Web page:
Laser-cut Sunshades Encase Office Building

What looks like walls of frothy bubbles encase the Alexandria GradLabs office building in San Diego. Metal panels with custom cut holes of varying sizes and shapes completely cover the two long sides of the rectangular building, and give it a dramatic appearance that evokes something science-related.

A custom pattern of laser-cut metal panels evoke science and create dramatic appearances

By Christopher Brinckerhoff

Photo courtesy of 3A Composites USA

Indeed, life science and biotech companies and organizations occupy the building, and Justin Manor, partner, director of innovation at SOSO Ltd. in San Diego, developed the pattern for the exterior based on a human gene. Importantly, the gene, FOXP2, produces a protein essential to the development of speech and language.

Manor says, “We tried out several different patterns related to scientific imagery and research, but we liked the narrative of the FOXP2 language gene because it spoke to Alexandria’s desire to create collaborative working environments. GradLabs is a multi-tenant lab building that encourages the intermingling of people and ideas, and the story of FOXP2’s pivotal role in human communication was a natural fit.”

Photo courtesy of 3A Composites USA

On the outside of the five-floor, 98,000-square-foot building, the sunshade panels create a dramatic, scientific-related appearance. On the inside, the perforated exterior shields office windows from direct sunlight and balconies that continue across the entire length of the building. The sun-shading exterior creates dramatic appearances in the balconies as sunlight streams through and projects the perforated pattern across walls and floors.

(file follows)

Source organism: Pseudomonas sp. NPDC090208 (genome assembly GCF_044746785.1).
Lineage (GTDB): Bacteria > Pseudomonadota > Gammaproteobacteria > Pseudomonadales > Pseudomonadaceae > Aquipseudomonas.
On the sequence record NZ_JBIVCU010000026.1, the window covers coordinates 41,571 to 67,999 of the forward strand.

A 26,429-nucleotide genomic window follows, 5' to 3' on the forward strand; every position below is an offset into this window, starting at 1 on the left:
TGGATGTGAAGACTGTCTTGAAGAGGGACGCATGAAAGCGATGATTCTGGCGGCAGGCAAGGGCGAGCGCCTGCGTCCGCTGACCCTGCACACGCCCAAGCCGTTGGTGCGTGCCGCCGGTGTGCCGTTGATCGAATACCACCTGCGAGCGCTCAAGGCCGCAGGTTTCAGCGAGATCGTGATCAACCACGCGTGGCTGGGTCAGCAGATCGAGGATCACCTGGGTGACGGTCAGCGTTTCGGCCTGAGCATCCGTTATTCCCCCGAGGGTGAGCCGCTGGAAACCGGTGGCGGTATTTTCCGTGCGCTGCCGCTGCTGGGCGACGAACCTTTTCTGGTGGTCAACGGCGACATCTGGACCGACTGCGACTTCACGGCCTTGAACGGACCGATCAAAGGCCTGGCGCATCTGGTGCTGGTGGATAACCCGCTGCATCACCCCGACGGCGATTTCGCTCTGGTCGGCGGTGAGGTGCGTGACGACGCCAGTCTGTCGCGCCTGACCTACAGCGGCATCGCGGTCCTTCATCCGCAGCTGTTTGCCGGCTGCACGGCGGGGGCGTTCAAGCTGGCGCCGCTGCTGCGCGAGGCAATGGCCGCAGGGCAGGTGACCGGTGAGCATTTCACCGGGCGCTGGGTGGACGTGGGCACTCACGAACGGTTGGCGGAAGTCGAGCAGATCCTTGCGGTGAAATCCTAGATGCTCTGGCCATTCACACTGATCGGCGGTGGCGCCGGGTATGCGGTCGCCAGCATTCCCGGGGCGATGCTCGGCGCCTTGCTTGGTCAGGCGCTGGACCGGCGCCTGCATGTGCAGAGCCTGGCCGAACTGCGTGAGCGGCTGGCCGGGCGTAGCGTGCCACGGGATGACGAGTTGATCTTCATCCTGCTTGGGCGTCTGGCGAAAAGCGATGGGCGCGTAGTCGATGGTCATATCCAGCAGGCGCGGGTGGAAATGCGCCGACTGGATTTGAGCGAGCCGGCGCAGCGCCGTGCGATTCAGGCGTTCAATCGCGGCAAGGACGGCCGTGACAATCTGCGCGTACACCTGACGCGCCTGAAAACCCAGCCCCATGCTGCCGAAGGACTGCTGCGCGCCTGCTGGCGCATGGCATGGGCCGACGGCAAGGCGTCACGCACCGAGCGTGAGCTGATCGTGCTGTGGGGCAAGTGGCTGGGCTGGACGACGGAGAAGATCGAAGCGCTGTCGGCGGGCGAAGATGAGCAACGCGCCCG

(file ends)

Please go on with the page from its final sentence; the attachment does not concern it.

“The balconies are used as a main artery to traverse the building, as well as having open stairwells and a great patio for dining and social events,” Manor says.

To develop the pattern, Manor completed numerous steps. “The physical manifestation of genes is the proteins that they encode,” Manor explains. “The FOXP2 gene encodes the FOXP2 protein, which is expressed in the fetal and adult brain as well as other organs. The protein is in the forkhead/winged-helix (FOX) family, and we took a model of its 3-D form and ran it through several image-processing steps to arrive at the final organic pattern. I applied color to grayscale, dithering, Voronoi tessellation, and then a custom corner-rounding algorithm to soften the look of the polygons.”

Photo courtesy of 3A Composites USA

El Cajon, Calif.-based California Sheet Metal Works Inc. fabricated and installed Davidson, N.C.-based 3A Composites USA Inc.’s 4-feet wide by 15 feet long, 4-mm-thick ALUCOBOND PLUS metal composite material (MCM) panels coated in Beige on both sides of the panels.

The panels have inconsistent perforation patterns; to maintain structural integrity, they have 3 1/2-inch-wide nonperforated perimeters on four sides.

The building is oriented northwest/southeast between two roadways: Genesee Avenue and Campus Point Drive. The long sides of the building face northeast and southwest. Intense sunlight hits the southwest side of the building. Vertical sunshades shield the northeast and southwest sides of the building from sunlight.

With respect to the amount of open area in the sunshade panels, Manor says, “We engineered the sunshade to be 50.1% open, to conform to California building codes for egress balconies, which require at least 50% openness to minimize the buildup of smoke or gases in an emergency event. The roughly half-open and half-closed design provides a good balance of aesthetics, shading and outdoor visibility for those working inside.”